600px-Vigée-Lebrun,_Marie_Louise_Elisabeth_-_Self-Portrait_in_a_Turban_with_Her_Child_-_1786Louise, Queen of Prussia 
6. Elizabeth Vigee-LeBrun.  The greatest female painter before the 20th century. Actually, almost the only one. I suppose it ain’t PC, but it’s true – her women exude some kind of divine femininity.images-5
 7. Jean-Honore Fragonard. You may have heard of him.  But if you’re like me, you always dismissed him along with all of the French painters before Monet, around the time you were in gallery 438 in the French wing of the Louvre (Hey, it’s France, and it’s their museum. But how can there be so many Goddamn French painters???) Not so fast. Look at that guy above. This is Impressionism  100 years before Monet. And if you’re in Washington, check out the blue-green in this painting:
The Swing 
It’s not a real color, but don’t you wish all woods looked like that? Must be those shrooms again.
8. Caspar David Friedrich.  I had to go all the way to Leipzig  to see this, and my son had to show it to me. There’s also one in San Francisco.  Night woods lit by the moon. Spooky, lonely and warm all at the same time. How does he do that?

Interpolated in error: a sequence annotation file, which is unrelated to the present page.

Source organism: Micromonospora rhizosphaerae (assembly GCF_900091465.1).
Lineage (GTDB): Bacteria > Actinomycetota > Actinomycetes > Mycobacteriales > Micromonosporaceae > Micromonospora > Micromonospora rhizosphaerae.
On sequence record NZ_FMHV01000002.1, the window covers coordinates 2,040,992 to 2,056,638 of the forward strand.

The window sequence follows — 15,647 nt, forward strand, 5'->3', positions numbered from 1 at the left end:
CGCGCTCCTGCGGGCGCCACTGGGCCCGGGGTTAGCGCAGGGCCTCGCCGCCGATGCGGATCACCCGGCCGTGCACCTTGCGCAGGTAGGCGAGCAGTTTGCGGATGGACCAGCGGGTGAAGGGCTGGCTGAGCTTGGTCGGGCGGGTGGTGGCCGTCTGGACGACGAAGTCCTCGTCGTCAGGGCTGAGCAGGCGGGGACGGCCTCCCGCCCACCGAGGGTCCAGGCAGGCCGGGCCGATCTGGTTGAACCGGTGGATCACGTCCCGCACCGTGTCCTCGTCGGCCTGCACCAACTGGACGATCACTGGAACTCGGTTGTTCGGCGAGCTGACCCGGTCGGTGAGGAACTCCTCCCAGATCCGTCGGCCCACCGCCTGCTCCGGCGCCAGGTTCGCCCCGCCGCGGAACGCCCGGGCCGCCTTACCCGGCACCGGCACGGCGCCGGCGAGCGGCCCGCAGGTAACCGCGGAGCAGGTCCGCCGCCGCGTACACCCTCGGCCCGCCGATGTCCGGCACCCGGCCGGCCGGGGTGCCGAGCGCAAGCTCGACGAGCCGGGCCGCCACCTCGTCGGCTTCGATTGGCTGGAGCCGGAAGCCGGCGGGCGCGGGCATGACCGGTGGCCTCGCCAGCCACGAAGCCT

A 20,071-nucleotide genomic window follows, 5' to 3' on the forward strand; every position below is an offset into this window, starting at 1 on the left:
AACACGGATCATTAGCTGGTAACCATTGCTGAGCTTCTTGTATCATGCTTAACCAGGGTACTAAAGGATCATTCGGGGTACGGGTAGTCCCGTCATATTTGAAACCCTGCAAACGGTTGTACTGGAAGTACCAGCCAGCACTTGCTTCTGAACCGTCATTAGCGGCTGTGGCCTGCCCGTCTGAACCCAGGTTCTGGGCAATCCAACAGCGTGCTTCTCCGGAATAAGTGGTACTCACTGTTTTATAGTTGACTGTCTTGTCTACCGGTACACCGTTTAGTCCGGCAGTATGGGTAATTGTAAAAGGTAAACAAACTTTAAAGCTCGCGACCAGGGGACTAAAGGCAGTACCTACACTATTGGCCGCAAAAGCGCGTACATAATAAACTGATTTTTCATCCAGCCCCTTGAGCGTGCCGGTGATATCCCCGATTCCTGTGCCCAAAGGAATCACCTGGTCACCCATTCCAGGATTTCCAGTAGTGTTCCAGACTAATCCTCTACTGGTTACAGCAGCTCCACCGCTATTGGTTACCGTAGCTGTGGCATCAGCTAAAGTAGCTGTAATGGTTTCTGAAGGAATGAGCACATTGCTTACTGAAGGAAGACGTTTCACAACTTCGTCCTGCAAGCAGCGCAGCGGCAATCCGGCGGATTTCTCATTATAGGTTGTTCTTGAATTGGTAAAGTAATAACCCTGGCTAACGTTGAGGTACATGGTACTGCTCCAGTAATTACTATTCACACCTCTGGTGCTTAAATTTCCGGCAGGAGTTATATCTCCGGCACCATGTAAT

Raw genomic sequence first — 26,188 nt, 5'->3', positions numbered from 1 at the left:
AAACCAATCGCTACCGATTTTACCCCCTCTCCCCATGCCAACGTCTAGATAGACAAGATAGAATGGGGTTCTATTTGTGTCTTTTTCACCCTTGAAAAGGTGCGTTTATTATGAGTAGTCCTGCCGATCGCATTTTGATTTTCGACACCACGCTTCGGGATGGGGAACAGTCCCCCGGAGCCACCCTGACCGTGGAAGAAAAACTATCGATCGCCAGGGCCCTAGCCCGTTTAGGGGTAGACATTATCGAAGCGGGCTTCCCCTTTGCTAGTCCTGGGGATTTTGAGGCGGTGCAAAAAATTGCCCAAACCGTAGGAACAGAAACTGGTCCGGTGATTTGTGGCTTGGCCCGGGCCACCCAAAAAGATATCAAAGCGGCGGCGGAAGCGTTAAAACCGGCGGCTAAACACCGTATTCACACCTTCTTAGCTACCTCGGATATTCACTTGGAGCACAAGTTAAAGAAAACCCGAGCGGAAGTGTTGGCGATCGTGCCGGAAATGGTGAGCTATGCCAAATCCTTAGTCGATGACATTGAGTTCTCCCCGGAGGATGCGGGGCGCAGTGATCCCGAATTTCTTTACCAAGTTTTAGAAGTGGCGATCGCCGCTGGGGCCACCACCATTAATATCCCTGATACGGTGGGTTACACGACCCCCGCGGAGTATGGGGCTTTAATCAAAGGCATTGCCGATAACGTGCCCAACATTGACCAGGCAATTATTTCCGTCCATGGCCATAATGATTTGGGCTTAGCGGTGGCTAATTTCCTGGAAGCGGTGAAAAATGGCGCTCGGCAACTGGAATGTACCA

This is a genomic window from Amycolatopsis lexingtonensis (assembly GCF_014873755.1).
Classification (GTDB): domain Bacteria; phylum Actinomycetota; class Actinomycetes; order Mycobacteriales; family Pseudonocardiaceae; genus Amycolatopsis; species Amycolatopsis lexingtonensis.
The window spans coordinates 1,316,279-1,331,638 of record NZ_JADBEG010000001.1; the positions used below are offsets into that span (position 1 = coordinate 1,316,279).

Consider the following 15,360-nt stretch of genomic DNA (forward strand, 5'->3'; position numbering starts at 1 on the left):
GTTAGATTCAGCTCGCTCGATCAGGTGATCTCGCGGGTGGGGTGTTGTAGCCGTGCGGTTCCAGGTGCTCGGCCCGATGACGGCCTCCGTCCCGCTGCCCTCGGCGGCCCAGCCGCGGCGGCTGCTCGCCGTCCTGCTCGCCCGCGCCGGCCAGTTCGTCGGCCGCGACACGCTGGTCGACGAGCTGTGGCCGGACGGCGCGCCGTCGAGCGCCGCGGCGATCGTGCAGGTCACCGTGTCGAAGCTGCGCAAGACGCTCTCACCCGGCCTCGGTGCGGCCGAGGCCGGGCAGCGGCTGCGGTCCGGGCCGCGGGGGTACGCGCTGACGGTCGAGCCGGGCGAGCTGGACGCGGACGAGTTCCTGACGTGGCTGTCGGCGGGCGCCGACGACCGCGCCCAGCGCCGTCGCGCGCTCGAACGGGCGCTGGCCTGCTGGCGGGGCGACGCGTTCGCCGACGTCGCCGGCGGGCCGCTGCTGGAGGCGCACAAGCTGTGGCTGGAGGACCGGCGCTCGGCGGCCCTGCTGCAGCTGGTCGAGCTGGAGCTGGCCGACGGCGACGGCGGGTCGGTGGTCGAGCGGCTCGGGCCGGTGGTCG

24th Street 
 9. Wayne Thiebaud. Speaking of Frisco. You can’t have come up with fantastic landscapes like these unless you’d been there. And you couldn’t come up with them unless you’re a genius like Wayne.



The Apparition (What happens if you don’t follow your muse)

10. Oh yeah. Moreau. The reason these can seem a little tacky at first is that he’s the root stock of a certain genre of weird fantastic adolescent comic book art. But his stuff is much better.He has his own unique vision. If you go to his museum in Paris you’ll find the rarest of things: an artist’s home that tells the real story of his art. His living quarters are humble, cramped. As opposed to his studio – two floors with a spiral staircase, an amount of light and space that’s glorious for Paris. He put first things first. Most of the paintings there are unfinished. You can pull out the drawers lining the wall and see the proof that every day of his working life he was obeying that pointing muse. There are 17,000 drawings. That’s 2 or 3 a day for 40 years.

Gustave understood that it’s not about getting them to hang in some museum, not about fame and fortune, but about practicing, every day.  Otherwise that luminous muse is going to get real pissed.






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I”m glad you had such a great time in Paris – and sorry we weren’t able to meet. I love the Orsay. As for your list, amen to anyone celebrating the lesser knowns. I especially appreciate your shout-outs to Redon, Vigee-Lebrun, and Moreau. His museum is amazing – I used to hang out there when I had a student pass to all of the museums of Paris (for one year, the world was my oyster). Because it’s inexpensive and very unusual, I always worry it’ll get shut down. Thanks for mentioning it – hopefully other people visiting Paris will check it out. R.